Aether is selling wireless data unit

TCS of Annapolis paying $19 million, gaining customers

Seller's shares fall, buyer's rise

December 20, 2003|By Dan Thanh Dang | Dan Thanh Dang,SUN STAFF

In a continuing effort to cut expenses and shed unessential businesses, Aether Systems Inc. said yesterday that it agreed to sell its wireless data solutions division for large customers to an Annapolis company for $19 million in cash.

As part of the transaction, TeleCommunication Systems Inc. (TCS), which makes software that allows wireless devices to communicate with each other and the Internet, will add 1,200 customers, 60,000 wireless data users and about 112 Aether employees to its business. The deal is expected to close near the end of this month,

The sale of Aether's Enterprise Mobility Solutions is yet another sign that the struggling Owings Mills wireless data communications services company is downsizing its operations - a far cry from the height of the tech boom, when Aether's stock hit an all-time high of $315 in March 2000 and the company employed more than 1,000 people.

FOR THE RECORD - An article in Saturday's Business section incorrectly reported Aether Systems Inc.'s 2002 revenue. In fact, it was $116.5 million.

Aether's stock closed yesterday at $4.58, down 22 cents. TCS' stock rose 57 cents to $4.96.

"The Aether Enterprise Mobility Solutions division has grown to be a leader in the wireless data market," said David S. Oros, founder and chief executive of Aether. "Combining the division with the strengths of TCS will enable EMS to enhance its leadership position. In addition, we are very pleased to have found a Maryland-based home for the division and the employees who have worked very hard to grow that portion of our business."

Aether will continue to own and operate its business, which develops technology that trucking companies, law enforcement and the military, among others, use to communicate via mobile devices.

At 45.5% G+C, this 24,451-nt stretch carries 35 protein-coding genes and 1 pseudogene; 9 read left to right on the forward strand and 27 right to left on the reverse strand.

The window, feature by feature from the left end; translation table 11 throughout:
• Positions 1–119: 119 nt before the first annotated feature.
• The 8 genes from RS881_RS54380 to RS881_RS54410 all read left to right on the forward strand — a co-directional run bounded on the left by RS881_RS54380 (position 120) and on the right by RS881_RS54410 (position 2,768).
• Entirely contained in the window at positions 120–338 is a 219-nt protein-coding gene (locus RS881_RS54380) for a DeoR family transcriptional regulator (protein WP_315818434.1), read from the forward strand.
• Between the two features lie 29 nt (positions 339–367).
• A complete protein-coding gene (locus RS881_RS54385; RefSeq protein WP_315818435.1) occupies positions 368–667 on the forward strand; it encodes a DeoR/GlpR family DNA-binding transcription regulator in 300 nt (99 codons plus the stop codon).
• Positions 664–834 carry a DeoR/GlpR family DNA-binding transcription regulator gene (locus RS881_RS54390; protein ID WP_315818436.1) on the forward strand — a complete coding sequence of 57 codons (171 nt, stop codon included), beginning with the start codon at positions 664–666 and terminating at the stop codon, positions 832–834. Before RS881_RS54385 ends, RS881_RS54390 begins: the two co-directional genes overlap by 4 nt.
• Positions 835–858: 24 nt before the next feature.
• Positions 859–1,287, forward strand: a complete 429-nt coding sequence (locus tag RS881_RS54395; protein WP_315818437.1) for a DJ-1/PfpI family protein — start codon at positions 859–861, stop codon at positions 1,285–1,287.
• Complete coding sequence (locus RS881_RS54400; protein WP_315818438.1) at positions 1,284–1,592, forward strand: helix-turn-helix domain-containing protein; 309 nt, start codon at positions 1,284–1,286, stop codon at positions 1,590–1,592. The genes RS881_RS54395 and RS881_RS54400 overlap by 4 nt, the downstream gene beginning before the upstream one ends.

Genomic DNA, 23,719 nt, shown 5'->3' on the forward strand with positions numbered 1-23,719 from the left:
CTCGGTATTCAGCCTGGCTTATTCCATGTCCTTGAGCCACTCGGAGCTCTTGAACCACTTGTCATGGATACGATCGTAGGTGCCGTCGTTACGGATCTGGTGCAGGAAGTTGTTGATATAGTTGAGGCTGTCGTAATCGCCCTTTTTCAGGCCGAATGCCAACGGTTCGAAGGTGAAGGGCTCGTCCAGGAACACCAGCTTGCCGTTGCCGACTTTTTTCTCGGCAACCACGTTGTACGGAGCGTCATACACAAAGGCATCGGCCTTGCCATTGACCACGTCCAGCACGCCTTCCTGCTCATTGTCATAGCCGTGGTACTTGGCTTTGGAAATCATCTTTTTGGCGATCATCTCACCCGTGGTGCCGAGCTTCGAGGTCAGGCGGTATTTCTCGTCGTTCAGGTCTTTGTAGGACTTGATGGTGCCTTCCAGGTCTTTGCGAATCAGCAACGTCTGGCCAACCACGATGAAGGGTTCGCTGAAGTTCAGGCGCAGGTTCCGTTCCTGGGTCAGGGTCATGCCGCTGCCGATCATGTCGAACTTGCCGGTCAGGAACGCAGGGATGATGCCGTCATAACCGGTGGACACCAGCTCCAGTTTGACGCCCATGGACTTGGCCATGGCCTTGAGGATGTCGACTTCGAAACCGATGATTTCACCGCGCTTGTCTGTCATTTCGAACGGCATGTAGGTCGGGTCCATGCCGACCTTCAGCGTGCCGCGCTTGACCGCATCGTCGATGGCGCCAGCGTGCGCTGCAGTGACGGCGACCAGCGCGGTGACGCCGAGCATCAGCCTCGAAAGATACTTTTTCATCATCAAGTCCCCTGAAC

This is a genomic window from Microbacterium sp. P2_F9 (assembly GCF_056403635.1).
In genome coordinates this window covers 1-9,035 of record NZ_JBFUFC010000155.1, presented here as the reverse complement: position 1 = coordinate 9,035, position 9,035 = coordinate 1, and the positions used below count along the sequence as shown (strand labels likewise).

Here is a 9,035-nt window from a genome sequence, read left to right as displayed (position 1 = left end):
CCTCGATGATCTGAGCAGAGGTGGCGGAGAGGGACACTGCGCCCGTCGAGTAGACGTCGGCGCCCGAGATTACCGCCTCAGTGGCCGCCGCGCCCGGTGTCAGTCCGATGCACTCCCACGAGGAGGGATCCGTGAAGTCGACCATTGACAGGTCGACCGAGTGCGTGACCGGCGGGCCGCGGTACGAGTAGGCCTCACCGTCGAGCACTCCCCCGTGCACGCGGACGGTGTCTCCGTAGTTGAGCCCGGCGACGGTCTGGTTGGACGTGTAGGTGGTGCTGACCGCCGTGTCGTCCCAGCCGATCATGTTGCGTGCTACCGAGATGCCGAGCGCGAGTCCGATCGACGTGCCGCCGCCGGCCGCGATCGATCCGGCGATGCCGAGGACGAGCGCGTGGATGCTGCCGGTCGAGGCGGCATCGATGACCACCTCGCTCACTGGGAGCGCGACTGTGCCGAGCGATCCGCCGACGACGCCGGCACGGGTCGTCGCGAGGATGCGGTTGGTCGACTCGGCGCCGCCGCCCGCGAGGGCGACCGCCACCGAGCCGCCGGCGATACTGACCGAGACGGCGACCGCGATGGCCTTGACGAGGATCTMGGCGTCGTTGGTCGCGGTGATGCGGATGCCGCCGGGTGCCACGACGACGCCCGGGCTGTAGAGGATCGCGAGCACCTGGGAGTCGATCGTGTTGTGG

In the deal, TCS will get Aether Fusion, which unites messaging, synchronization, and Web technologies for applications on phones and other hand-held devices; Enterprise Applications, which provides package and vehicle tracking, driver and vehicle productivity tools and the ability to capture digital signatures for proof of delivery and billing efficiency; Financial Services Applications, which provides real-time financial market information alerts, foreign currency exchange data and other specialized services on a range of wireless and mobile devices in the United States and Europe; and Mobile Office Applications, which enables e-mail access via wireless hand-held devices.

For the nine months that ended Sept. 30, the division reported revenue of about $40 million.

Industry analysts have long said that Aether needed to cut costs and focus on becoming a smaller company to get back on track.

A report issued this year by GARP Research & Securities Co of Baltimore said, "We see potential for building enormous shareholder wealth should management grab the bull by the horns and downsize operations in line with current revenues. ... Our loss of confidence in management stems from CEO Oros' failure to make good on his pledge nine months ago to control costs in the event that revenue acceleration was less than planned.

"To be fair, management feels that they have indeed made deep cuts, with headcount down over 50 percent from its peak," the GARP report said.

"However, from a cash perspective these personnel reductions have not had enough bottom line impact because nonpayroll expenses have failed to be contained."

Aether reported revenue of $67.2 million last year, but has yet to become profitable because of operating costs.

After the transition, Aether will employ about 300 people.

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